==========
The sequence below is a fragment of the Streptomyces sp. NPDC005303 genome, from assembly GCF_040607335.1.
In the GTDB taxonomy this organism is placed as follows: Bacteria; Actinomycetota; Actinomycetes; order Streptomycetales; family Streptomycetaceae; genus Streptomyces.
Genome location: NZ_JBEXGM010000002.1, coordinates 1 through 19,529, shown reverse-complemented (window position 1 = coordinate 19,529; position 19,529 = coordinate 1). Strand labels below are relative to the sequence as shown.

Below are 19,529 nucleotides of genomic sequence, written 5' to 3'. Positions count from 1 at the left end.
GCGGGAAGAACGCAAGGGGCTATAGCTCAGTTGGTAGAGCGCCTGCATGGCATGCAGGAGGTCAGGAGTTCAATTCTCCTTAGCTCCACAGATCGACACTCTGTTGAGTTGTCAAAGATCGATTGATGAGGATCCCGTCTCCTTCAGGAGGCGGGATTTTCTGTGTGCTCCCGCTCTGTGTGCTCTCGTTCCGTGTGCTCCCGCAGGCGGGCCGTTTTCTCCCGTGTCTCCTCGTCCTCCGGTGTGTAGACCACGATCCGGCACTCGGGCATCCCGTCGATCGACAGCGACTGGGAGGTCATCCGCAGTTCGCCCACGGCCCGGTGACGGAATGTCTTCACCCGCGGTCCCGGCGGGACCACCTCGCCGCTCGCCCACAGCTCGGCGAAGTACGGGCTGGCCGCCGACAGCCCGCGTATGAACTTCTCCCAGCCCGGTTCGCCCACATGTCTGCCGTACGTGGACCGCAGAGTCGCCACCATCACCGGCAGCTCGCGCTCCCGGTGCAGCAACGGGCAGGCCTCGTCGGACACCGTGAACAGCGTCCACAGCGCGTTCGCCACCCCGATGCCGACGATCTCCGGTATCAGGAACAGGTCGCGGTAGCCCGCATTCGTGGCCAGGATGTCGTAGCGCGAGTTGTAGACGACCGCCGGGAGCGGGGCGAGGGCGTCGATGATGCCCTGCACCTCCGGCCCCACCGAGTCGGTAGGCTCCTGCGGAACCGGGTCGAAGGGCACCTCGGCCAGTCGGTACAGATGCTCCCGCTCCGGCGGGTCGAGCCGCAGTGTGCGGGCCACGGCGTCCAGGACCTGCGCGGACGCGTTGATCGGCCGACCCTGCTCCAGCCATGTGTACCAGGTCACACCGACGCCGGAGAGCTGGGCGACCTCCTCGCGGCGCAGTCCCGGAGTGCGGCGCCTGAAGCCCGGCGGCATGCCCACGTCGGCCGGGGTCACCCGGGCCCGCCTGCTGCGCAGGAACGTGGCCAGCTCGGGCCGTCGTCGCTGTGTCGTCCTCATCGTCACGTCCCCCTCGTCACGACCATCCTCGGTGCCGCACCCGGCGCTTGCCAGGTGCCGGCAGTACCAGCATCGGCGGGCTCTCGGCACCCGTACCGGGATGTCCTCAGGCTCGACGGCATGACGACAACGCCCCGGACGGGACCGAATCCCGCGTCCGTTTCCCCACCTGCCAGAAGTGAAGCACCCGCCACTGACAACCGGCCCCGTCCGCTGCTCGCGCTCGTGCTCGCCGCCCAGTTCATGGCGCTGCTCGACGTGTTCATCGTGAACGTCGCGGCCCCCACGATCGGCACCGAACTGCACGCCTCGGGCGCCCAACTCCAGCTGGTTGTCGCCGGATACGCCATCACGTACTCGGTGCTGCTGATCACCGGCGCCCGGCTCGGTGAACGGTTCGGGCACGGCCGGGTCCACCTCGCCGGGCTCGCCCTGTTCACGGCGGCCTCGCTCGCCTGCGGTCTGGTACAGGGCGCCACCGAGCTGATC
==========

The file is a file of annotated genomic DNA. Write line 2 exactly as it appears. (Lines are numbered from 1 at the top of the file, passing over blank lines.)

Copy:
In the GTDB taxonomy this organism is placed as follows: Bacteria; Actinomycetota; Actinomycetes; order Streptomycetales; family Streptomycetaceae; genus Streptomyces.